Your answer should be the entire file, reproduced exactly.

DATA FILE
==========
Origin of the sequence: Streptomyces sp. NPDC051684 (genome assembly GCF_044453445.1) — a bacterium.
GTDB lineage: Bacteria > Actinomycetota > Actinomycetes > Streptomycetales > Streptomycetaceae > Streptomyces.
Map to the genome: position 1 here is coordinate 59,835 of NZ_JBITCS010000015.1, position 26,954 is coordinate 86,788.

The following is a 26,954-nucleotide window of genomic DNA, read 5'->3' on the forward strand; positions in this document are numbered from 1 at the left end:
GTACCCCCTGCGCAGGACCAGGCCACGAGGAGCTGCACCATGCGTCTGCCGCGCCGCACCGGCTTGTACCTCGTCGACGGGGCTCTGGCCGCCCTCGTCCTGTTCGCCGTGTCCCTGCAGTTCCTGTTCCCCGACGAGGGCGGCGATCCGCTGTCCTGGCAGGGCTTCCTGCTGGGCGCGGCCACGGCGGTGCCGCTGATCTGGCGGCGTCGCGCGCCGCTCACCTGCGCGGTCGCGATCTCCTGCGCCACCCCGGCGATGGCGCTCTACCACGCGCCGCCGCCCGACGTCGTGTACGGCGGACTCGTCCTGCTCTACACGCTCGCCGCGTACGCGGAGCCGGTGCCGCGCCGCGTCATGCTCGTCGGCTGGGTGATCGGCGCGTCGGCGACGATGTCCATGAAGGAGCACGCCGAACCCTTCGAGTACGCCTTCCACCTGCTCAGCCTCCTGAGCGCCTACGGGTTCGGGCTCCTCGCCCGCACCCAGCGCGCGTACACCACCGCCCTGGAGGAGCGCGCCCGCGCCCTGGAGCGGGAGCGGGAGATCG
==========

Origin of the sequence: Streptomyces sp. NPDC051684 (genome assembly GCF_044453445.1) — a bacterium.
GTDB lineage: Bacteria > Actinomycetota > Actinomycetes > Streptomycetales > Streptomycetaceae > Streptomyces.
Map to the genome: position 1 here is coordinate 59,835 of NZ_JBITCS010000015.1, position 26,954 is coordinate 86,788.

The following is a 26,954-nucleotide window of genomic DNA, read 5'->3' on the forward strand; positions in this document are numbered from 1 at the left end:
GTACCCCCTGCGCAGGACCAGGCCACGAGGAGCTGCACCATGCGTCTGCCGCGCCGCACCGGCTTGTACCTCGTCGACGGGGCTCTGGCCGCCCTCGTCCTGTTCGCCGTGTCCCTGCAGTTCCTGTTCCCCGACGAGGGCGGCGATCCGCTGTCCTGGCAGGGCTTCCTGCTGGGCGCGGCCACGGCGGTGCCGCTGATCTGGCGGCGTCGCGCGCCGCTCACCTGCGCGGTCGCGATCTCCTGCGCCACCCCGGCGATGGCGCTCTACCACGCGCCGCCGCCCGACGTCGTGTACGGCGGACTCGTCCTGCTCTACACGCTCGCCGCGTACGCGGAGCCGGTGCCGCGCCGCGTCATGCTCGTCGGCTGGGTGATCGGCGCGTCGGCGACGATGTCCATGAAGGAGCACGCCGAACCCTTCGAGTACGCCTTCCACCTGCTCAGCCTCCTGAGCGCCTACGGGTTCGGGCTCCTCGCCCGCACCCAGCGCGCGTACACCACCGCCCTGGAGGAGCGCGCCCGCGCCCTGGAGCGGGAGCGGGAGATCG